Saturday, April 01, 2006
Difficulties in forming Parliamentary coalitions
We look at the pie chart representing the composition of new Vekhovna Rada and see five different, evenly colored blocs with numbers alongside. It looks pretty.
Reality is much more complex, particularly in Ukrainian politics. A good example of lack of political discipline was the vote in the VR 10th January 2006 on the motion to fire Yekhanurov and dismiss his government after their inept and devious renegotiation of gas supply contracts with Russia. There were 250 votes supporting the motion to dismiss, and 50 against against out of a VR total of 450.
19 of Our Ukraine's deputies voted against, but 21 abstained, or more correctly 'didn't vote'. Anatoliy Kinakh's PPPU party showed similar indiscipline - 13 'didn't vote' and only 1 voted against the motion. [Kinakh is #2 on the NSNU election list - behind #1 Yekhanurov!]
Of the big three parties, NSNU are perhaps the most likely to splinter into various factions. In the event that their leadership agrees to form an Orange coalition together with the Socialists and BYuT, at least 64 of their 81 deputies must support any vote in the VR to carry any motion [assuming that no Socialist or BYuT deputies decide to 'throw a wobbly' and rebel]. Previous perfomance then do not provide any confidence that an Orange coalition would be sustainable for any long period.
An RU - NSNU coalition looks more stable, with RU + Communists holding 207 votes. But they would need at least 19 of NSNU's 81 deputies to support them and carry any motion; in an often febrile VR, with the mistrust and hostility between NSNU and RU, even this cannot be guaranteed with any degree of certainty.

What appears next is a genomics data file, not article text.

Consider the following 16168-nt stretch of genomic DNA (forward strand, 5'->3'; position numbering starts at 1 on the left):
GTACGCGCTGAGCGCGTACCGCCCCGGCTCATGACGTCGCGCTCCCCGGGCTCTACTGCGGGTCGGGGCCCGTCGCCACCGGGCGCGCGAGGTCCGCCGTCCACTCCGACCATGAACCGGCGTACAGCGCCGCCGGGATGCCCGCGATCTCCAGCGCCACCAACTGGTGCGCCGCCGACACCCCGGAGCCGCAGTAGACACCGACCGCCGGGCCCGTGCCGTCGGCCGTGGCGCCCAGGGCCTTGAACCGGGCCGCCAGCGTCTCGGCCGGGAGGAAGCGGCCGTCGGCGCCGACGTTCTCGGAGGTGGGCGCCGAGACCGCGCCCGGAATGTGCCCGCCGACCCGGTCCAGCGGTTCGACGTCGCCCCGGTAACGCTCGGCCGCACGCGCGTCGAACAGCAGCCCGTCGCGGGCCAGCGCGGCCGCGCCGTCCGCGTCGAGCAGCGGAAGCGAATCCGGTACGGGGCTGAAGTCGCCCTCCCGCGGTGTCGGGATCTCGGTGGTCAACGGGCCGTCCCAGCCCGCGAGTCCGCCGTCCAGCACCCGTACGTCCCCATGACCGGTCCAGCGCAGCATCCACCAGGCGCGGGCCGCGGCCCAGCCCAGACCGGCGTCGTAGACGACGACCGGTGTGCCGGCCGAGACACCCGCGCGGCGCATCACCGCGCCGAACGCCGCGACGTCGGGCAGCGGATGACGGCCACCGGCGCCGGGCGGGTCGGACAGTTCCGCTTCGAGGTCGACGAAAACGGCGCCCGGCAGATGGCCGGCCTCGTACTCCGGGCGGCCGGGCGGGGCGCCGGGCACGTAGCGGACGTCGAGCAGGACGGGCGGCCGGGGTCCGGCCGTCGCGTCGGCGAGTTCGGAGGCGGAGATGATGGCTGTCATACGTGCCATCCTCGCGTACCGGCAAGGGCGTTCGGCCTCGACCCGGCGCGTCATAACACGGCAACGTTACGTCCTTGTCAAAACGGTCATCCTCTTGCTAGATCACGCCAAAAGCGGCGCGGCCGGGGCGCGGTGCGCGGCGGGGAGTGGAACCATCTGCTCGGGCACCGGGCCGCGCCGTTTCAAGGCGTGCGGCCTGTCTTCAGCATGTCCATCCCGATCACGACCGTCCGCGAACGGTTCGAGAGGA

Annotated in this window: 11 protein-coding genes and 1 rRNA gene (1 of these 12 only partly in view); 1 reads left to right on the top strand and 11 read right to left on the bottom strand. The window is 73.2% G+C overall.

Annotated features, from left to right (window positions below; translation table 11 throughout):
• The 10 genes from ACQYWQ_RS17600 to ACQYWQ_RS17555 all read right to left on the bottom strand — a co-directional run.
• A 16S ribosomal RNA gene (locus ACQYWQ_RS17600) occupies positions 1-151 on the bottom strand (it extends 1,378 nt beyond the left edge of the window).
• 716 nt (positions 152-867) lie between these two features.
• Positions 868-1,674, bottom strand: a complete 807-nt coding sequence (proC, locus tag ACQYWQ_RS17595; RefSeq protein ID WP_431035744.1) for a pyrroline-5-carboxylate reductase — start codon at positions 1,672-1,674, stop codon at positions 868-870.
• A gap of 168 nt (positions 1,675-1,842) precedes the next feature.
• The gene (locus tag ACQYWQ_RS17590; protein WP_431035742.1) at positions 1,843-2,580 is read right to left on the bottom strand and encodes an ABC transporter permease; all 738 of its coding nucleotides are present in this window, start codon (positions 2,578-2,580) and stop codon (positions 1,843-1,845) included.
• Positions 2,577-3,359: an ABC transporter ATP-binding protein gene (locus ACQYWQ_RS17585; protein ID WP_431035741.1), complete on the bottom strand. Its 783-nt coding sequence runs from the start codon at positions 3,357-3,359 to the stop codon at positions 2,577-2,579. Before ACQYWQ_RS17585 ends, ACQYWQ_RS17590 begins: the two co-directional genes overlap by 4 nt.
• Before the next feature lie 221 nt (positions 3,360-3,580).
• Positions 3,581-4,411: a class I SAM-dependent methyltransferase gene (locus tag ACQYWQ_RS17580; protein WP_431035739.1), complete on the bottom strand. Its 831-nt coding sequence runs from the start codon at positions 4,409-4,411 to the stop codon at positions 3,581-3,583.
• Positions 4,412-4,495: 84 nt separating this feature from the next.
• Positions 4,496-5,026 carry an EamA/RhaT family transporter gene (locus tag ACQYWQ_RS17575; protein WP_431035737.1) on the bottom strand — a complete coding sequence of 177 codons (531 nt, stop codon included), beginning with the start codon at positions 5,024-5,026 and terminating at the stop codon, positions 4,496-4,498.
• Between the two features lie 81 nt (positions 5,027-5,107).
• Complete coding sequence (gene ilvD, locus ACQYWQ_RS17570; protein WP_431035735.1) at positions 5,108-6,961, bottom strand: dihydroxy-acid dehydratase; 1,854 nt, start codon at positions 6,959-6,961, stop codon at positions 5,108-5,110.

New rules are being introduced to prevent deputies hopping from bloc to bloc, but I understand this will not prevent any deputy who does so from voting - there is no mechanism forcing him to give up his voting mandate even if kicked out of his [or her] party.
There are deep rumblings of discontent in RU party too, inside which "prison rules operate", according to an article entited 'Party of Region threatened by split, and some party members are [even] beaten by their bosses.'
Many members are " tired of the fear, which rules inside its party organization." Each party leader has "lads' who can cripple us," claim some intimidated RU members. However if RU were to be driven into opposition then surely the the likelyhood of internal fissures occurring will increase. "If our party falls apart, most of its members would be ready to go over to our opponents. At least the Donetsk members of PR would certainly go over," they say. Some much-needed encouragement for the Orange forces there then.
The Donbass region can not be governed by one monolithic party for much longer, pluralist democracy will surely develop there soon.
In Friday night's interview on 5iy Kanal, which is well worth watching, Tymoshenko gave no indication of deviating from her election campaign pledges, i.e.  no coalition with RU under any circumstances,  BYuT will only enter into an orange coalition if she is PM [and, I assume, as senior partner, picks most of the ministers]. This puts the dampener on any possibility of 'grand coalition' or government of national unity which Yushchenko seems to favor.
Yushchenko tried to impose his authority on matters in a radio address today but I have the impression that Tymoshenko is not in the mood to compromise with anyone.